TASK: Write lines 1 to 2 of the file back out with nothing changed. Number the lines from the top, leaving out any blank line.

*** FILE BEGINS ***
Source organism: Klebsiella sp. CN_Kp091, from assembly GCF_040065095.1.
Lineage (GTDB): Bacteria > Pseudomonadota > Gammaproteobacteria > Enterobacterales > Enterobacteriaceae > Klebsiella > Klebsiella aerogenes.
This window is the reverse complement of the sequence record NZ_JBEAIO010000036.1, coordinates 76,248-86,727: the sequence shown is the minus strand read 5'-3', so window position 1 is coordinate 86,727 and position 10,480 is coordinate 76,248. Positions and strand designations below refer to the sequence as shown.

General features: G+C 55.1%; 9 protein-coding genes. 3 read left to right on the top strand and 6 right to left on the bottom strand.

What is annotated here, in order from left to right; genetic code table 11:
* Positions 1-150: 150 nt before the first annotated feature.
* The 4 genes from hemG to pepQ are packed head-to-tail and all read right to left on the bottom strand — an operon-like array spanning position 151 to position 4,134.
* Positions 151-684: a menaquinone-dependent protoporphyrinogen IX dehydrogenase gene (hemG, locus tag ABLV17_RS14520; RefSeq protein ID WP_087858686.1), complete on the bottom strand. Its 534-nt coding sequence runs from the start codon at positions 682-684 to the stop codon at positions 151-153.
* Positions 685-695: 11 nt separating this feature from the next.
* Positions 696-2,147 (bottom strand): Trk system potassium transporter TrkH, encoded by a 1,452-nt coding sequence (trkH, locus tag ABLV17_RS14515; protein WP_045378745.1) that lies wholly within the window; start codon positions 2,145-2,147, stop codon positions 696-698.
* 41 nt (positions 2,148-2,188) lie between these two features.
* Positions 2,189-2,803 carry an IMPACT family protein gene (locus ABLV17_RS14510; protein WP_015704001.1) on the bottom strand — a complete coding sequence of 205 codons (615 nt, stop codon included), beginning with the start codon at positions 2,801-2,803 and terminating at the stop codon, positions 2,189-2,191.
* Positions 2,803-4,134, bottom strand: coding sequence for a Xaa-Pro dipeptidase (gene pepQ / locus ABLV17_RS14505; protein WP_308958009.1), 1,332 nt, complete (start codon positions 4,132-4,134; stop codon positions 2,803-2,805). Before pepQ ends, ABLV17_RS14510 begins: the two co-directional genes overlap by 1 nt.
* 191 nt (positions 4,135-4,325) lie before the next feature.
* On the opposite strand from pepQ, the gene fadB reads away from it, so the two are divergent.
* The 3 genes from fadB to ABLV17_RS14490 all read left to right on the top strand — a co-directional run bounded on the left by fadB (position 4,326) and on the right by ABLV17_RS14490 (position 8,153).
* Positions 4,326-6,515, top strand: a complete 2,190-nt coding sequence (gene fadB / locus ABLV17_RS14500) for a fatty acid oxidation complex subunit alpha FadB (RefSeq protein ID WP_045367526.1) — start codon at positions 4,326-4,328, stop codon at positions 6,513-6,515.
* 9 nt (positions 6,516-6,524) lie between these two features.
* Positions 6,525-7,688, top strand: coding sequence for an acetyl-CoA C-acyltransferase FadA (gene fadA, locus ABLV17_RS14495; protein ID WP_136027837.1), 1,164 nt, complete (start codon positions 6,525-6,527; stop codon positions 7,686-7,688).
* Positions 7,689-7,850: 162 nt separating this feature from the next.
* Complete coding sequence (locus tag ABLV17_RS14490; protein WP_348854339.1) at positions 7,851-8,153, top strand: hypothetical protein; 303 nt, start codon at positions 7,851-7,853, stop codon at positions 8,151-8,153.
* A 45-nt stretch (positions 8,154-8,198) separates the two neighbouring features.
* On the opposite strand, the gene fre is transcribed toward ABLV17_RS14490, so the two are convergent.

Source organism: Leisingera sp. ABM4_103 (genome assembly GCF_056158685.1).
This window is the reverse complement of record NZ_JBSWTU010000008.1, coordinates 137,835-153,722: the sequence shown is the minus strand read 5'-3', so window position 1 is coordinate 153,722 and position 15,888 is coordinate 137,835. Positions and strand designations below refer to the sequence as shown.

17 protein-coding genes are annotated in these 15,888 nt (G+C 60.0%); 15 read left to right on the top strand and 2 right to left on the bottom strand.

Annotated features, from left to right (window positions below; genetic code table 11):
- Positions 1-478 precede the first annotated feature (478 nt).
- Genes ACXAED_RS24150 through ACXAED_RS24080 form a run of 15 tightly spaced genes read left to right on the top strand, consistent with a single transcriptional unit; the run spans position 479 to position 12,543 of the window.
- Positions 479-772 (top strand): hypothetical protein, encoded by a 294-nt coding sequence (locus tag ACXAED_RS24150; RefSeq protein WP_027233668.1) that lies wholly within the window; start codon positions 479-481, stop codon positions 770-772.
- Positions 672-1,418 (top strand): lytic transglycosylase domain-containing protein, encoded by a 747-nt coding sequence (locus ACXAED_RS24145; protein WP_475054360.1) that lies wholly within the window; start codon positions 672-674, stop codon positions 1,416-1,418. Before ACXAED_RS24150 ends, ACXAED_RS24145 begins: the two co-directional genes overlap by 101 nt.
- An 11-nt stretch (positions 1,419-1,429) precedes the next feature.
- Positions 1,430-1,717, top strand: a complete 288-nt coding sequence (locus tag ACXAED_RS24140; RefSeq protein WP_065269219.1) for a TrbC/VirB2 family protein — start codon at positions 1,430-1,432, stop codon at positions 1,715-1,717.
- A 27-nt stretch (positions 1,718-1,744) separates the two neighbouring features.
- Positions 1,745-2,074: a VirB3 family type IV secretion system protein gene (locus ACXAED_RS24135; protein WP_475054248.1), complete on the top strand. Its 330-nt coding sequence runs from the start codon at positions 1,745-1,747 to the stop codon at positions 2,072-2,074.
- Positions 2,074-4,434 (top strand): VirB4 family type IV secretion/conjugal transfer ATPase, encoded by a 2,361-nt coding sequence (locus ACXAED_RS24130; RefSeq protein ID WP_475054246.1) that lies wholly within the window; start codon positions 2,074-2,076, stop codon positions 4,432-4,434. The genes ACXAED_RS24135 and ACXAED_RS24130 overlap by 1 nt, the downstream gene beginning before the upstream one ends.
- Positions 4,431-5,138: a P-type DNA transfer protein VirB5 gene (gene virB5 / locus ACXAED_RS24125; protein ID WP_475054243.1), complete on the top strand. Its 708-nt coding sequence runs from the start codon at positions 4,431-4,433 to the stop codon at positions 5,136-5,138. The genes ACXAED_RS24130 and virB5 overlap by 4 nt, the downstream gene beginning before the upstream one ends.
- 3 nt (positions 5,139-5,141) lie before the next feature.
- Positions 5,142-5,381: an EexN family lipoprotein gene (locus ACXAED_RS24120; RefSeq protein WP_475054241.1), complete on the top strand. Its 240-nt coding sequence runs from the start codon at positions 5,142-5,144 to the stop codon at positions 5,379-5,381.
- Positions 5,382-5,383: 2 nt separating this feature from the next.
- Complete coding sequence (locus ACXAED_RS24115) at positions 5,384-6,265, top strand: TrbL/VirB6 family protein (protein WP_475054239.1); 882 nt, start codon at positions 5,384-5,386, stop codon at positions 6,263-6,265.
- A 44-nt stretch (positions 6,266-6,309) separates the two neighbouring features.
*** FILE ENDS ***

Source organism: Klebsiella sp. CN_Kp091, from assembly GCF_040065095.1.
Lineage (GTDB): Bacteria > Pseudomonadota > Gammaproteobacteria > Enterobacterales > Enterobacteriaceae > Klebsiella > Klebsiella aerogenes.